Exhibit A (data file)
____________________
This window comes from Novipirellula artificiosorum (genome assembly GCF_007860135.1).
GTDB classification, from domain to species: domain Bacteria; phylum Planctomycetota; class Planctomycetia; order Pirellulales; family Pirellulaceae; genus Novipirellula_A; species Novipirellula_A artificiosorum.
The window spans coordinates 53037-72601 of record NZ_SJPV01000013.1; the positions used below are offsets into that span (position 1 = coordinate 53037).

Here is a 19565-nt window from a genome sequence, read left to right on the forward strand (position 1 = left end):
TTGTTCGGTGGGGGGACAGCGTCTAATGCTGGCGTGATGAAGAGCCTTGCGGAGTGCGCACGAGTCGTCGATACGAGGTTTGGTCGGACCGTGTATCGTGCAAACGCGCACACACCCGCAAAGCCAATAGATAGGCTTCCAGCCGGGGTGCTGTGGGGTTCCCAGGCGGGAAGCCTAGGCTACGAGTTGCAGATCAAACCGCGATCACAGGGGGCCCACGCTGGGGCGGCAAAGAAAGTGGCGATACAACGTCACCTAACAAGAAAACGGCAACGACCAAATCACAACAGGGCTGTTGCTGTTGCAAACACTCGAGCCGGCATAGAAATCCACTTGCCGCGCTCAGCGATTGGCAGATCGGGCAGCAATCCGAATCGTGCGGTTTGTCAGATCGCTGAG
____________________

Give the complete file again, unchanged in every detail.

This window comes from Novipirellula artificiosorum (genome assembly GCF_007860135.1).
GTDB classification, from domain to species: domain Bacteria; phylum Planctomycetota; class Planctomycetia; order Pirellulales; family Pirellulaceae; genus Novipirellula_A; species Novipirellula_A artificiosorum.
The window spans coordinates 53037-72601 of record NZ_SJPV01000013.1; the positions used below are offsets into that span (position 1 = coordinate 53037).

Here is a 19565-nt window from a genome sequence, read left to right on the forward strand (position 1 = left end):
TTGTTCGGTGGGGGGACAGCGTCTAATGCTGGCGTGATGAAGAGCCTTGCGGAGTGCGCACGAGTCGTCGATACGAGGTTTGGTCGGACCGTGTATCGTGCAAACGCGCACACACCCGCAAAGCCAATAGATAGGCTTCCAGCCGGGGTGCTGTGGGGTTCCCAGGCGGGAAGCCTAGGCTACGAGTTGCAGATCAAACCGCGATCACAGGGGGCCCACGCTGGGGCGGCAAAGAAAGTGGCGATACAACGTCACCTAACAAGAAAACGGCAACGACCAAATCACAACAGGGCTGTTGCTGTTGCAAACACTCGAGCCGGCATAGAAATCCACTTGCCGCGCTCAGCGATTGGCAGATCGGGCAGCAATCCGAATCGTGCGGTTTGTCAGATCGCTGAG